The race itself didn’t start until nearly midnight thanks to rain. Dale Earnhardt Jr. crossed the finish line at 2:40 a.m. Monday morning to win. The race had three major crashes and nine caution flags, the final one that set up a green white checkered flag finish.
As Earnhardt crossed the line to win, behind him one of the worst crashes in NASCAR history erupted. The Chevy of Austin Dillon shot up from the bottom of the track into the air and into the catch fence; the car literally exploded and came to rest in a mangled mass of metal upside down. Almost immediately, crewmembers most from Earnhardt’s crew ran to the Dillon car and within moments, Dillon emerged from the remains of the car uninjured. Track officials later said one fan had been hospitalized in stable condition, four others were treated on site, and eight declined treatment. Only three of the 27 cars on the lead lap escaped the accident.
Later that same week on Thursday night during the NASCAR Camping World Truck Series UNOH 225 at Kentucky Speedway driver Ben Kennedy was racing for position with only five laps to go when he made contact with the truck being driven by David Gilliland just past the start-finish line of the 1.5 mile speedway near Sparta Kentucky. Kennedy’s Toyota was sent head first and into the inside wall; the truck lifted up and into the catch fence. The mangled machine then rode along the top of the SAFER barrier entering turn 1 before falling down and sliding to a stop in the middle of turns 1 and 2. The fence was damaged but no fans were injured. The Sprint Cup race took place that Sunday with no major incidents and was won by Kyle Busch. He would go on to win the next two races, first at New Hampshire and the following week at Indianapolis Motor Speedway.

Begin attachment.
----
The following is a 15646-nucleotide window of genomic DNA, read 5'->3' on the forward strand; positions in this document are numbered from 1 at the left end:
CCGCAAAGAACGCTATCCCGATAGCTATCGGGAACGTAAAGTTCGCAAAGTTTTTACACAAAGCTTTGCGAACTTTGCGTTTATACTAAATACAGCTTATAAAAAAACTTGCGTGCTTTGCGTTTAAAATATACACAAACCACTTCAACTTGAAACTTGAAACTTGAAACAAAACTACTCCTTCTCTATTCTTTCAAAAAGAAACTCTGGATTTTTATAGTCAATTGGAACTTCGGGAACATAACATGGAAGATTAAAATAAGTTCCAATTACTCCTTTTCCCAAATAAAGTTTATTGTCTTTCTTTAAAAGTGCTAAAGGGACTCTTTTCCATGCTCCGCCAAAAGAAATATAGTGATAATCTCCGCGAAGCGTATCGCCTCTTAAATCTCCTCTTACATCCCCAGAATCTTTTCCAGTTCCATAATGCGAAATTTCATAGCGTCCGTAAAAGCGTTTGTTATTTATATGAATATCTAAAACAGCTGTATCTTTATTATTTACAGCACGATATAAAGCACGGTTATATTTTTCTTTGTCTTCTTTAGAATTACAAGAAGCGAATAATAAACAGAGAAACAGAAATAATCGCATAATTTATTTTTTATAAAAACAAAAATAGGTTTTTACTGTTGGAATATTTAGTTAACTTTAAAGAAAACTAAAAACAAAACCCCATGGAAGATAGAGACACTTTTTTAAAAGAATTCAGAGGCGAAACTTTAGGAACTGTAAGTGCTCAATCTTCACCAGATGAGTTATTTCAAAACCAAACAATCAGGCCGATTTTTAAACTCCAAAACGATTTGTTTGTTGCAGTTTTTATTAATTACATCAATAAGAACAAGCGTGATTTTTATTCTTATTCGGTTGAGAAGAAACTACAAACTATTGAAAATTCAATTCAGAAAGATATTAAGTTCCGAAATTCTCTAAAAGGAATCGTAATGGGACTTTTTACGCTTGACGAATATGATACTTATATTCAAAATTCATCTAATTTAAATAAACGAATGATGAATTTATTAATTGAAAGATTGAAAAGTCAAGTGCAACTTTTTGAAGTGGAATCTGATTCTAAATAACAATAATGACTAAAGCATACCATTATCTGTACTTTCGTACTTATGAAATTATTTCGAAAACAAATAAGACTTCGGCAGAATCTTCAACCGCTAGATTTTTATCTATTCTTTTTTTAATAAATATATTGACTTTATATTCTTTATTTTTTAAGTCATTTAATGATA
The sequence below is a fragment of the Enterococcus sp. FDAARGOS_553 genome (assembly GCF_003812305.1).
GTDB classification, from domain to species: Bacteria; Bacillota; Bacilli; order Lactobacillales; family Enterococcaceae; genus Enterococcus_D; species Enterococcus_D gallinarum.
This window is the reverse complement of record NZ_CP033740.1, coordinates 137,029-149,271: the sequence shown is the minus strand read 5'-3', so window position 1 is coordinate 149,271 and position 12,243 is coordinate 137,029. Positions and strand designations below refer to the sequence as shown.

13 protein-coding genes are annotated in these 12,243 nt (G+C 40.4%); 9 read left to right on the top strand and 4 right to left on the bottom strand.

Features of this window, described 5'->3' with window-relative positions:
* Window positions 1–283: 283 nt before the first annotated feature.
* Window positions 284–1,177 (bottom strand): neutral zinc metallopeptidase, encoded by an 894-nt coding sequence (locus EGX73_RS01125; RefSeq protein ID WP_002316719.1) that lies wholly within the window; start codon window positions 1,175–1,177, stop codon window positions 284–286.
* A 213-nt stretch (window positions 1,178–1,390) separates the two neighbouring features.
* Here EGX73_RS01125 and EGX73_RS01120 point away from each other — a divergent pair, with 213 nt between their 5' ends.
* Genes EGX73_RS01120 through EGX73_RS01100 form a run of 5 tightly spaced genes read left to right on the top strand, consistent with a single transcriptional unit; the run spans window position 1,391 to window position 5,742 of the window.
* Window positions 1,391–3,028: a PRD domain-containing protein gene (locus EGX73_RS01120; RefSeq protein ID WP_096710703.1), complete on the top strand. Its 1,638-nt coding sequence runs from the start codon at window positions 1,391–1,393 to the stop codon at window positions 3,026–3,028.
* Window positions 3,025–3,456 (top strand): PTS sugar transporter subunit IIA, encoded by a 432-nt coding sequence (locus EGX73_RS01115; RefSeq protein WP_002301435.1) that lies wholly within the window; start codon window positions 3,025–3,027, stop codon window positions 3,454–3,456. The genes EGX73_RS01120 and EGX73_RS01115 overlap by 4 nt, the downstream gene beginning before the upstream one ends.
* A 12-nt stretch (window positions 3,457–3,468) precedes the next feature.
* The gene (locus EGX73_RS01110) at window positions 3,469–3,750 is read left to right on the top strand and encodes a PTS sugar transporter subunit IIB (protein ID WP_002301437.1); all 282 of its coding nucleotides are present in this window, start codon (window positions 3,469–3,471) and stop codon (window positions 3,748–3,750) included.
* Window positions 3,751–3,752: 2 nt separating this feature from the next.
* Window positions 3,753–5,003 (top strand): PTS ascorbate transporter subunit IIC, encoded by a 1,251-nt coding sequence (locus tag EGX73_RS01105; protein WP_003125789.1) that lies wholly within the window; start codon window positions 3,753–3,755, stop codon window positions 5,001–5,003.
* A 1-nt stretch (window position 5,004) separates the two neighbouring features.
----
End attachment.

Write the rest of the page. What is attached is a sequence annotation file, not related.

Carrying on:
Kyle Busch looked to be in a great position to score a fourth consecutive win after he took the lead on the final laps after Joey Logano ran out of fuel. Kyle himself ran dry however handing the lead and the win to his teammate Matt Kenseth on the final lap. The race was also memorable for an crash early in the event that saw Kasey Kahne careen into the inside pit wall sending crewmembers and fans scrambling. Everyone escaped injury. The same can be said for an incident that occurred under green on lap 52 when Brad Keselowski sent two of his crew flying after he stuck them on pit road.
Logano was able to find redemption for his Pocono loss a week later as he won at Watkins Glen. It was his first career road course win. A day later news came that NASCAR lost the Gentle Giant Elzie Wylie “Buddy” Baker Jr., the 1980 Daytona 500 champion and famed NASCAR commentator died after a battle with cancer his family announced. Baker was 74.
On August 19 Michael Waltrip Race announced it would be shuttering its doors at season’s end. The organization had been involved in several scandals since its formation in 2002 including being banned from the 2007 Daytona 500 after illegal substances were found in their fuel and allegations that driver Clint Bowyer staged an intentional spin in 2013 to help another team driver make NASCAR’s Chase.